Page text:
|Truck drivers have clashed with farmers who had set up roadblocks across Argentina [Reuters]|
Negotiations between Argentinian officials and striking farmers has ended without any agreement on the increase in export tax, but the government has vowed to resume talks next week.
While some hardline strikers vowed on Saturday to immediately resume a highway blockade at a major stranglehold north of the capital Buenos Aires, there were no reports of other blockades going back up after Friday's truce.
Leaders of the farmers said they would consult the rank-and-file to determine the next course of action after suspending a 16-day strike against higher taxes on grains exports.
The protests had halted grain exports and led to food shortages in parts of the country, presenting Cristina Kirchner, the president, with her biggest crisis since taking office in December.
The protest, over a steep increase in taxes levied on soya beans, had been escalating, with demonstrations for and against the government and clashes between farmers and transporters angry about the blocked roads.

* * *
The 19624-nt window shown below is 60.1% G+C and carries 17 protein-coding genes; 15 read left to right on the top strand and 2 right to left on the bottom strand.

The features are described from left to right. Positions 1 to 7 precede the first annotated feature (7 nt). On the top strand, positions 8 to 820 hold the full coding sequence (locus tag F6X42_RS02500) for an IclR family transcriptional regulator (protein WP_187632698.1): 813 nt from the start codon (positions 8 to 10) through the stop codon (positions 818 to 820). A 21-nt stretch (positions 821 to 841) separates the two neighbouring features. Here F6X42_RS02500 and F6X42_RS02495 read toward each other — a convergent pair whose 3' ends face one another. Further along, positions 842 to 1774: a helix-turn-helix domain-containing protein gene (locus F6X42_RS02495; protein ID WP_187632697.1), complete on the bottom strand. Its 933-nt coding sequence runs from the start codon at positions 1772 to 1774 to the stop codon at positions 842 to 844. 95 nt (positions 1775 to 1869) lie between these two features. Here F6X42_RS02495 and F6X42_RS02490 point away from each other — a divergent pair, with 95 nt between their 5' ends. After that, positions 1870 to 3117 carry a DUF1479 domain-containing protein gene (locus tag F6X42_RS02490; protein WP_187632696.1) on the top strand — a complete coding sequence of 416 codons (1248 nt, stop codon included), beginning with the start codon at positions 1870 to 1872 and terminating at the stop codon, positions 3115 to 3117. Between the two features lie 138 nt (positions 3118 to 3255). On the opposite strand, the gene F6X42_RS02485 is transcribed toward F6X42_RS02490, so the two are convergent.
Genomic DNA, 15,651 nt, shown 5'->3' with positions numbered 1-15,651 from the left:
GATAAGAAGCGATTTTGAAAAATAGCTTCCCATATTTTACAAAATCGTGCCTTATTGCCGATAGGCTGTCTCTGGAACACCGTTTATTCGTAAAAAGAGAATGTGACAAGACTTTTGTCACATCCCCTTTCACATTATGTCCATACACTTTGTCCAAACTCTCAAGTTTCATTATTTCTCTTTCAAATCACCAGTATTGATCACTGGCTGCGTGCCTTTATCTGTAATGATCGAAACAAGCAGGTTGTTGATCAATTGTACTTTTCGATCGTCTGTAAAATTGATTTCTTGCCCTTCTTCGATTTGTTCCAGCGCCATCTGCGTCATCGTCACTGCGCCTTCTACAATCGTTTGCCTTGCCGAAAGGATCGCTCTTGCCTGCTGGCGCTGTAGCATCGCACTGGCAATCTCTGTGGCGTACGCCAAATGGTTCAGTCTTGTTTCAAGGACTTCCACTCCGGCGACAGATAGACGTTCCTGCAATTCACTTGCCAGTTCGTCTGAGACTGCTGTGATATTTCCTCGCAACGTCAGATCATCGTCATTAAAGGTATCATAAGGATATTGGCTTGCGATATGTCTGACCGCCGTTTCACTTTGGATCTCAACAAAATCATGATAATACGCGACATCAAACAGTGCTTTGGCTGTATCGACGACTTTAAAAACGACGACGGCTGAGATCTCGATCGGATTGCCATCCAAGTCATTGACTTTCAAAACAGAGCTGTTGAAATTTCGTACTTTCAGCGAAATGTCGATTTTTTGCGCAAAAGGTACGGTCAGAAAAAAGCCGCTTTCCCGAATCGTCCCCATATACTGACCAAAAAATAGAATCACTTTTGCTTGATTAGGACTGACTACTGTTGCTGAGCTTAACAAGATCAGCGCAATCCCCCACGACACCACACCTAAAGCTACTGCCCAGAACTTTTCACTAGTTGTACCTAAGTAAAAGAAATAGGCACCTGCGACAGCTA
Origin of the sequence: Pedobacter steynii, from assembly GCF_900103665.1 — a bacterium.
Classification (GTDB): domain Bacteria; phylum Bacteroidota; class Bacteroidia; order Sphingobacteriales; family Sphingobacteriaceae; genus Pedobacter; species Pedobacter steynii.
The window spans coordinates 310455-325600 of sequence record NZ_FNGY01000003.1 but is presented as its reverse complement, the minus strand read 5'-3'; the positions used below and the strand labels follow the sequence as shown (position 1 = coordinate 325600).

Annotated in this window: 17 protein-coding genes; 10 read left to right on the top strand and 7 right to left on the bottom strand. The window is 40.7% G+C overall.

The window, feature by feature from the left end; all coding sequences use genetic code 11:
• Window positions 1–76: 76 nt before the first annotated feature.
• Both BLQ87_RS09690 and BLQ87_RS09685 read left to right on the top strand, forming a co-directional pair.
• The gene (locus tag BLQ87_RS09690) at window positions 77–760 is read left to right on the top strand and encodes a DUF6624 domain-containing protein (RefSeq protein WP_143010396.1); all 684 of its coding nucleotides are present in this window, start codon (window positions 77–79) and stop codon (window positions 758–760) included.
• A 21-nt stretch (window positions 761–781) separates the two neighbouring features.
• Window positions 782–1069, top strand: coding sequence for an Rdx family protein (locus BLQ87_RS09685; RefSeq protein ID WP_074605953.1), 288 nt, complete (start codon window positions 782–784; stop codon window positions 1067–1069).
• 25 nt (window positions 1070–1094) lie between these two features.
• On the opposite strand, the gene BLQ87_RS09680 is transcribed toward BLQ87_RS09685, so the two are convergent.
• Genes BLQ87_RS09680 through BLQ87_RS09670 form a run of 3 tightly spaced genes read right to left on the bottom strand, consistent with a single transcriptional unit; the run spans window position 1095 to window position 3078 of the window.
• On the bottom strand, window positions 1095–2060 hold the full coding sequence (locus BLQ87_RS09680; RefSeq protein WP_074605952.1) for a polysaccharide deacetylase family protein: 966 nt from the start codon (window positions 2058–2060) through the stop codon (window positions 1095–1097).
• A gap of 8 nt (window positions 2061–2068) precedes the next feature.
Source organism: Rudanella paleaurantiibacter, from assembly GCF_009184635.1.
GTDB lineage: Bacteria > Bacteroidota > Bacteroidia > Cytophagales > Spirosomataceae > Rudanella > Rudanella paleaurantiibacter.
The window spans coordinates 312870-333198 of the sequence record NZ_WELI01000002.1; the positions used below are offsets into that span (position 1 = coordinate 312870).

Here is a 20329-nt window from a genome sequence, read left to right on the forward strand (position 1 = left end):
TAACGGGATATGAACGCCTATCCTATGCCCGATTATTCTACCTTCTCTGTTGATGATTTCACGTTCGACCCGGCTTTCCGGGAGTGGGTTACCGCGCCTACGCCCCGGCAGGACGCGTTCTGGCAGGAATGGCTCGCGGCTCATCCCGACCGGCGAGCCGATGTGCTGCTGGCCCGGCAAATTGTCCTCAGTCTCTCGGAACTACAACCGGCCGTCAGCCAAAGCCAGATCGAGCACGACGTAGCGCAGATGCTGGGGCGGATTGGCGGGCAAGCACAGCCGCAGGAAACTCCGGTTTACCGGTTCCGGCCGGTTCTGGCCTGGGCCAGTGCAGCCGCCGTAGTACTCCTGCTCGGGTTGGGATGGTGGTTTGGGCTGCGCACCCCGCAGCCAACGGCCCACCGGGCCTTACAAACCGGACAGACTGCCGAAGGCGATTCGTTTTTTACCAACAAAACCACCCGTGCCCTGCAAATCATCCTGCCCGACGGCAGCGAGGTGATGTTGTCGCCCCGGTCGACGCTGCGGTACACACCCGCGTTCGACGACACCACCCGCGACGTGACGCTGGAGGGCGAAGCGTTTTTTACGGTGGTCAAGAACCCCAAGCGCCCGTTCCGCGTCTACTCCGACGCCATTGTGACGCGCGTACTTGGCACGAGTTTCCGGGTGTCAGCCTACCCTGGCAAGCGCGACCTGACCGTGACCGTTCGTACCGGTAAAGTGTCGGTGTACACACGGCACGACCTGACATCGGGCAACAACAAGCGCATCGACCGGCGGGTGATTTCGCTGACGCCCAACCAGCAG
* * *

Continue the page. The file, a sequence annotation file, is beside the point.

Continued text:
Although rich in natural resources, Argentina's 39.5 million population has suffered in several economic crises in recent decades
Fiscal deficits, high inflation and mounting debts culminated in 2001's economic crisis, which sparked protests, currency devaluation and debt defaults
Sixty per cent of Argentinians were also pushed below the poverty line
Country's main exports include soybeans, corn, wheat, petroleum, gas and vehicles
Inflation is currently in double figures and farmers say recent tax increases on goods such as soybeans, sunflower oil and beef by up to 45 per cent to boost revenues will cripple their livelihoods
Source: CIA World Factbook
The taxes, of up to 45 per cent, were imposed on a range of goods including soya beans, sunflower oil and beef in a bid to boost state revenue at a time of exceptionally high commodity prices and to curb high inflation in the country.
Kirchner had labelled the farmers "extortionists", and said high commodities prices on the world market, coupled with Argentina's devalued peso, had made many rural landowners very wealthy.
Some of the country's middle class, itself decimated in the a devastating financial collapse in 2001, sided with the farmers and held solidarity demonstrations in Buenos Aires.
Kirchner's supporters - drawn from the large poor underclass - countered with their own marches and in some cases clashes erupted.
On Thursday, she had struck a more conciliatory tone, pleading with farmers to end their strike.
"The government's doors are open but please, lift this strike for the sake of the people," she said.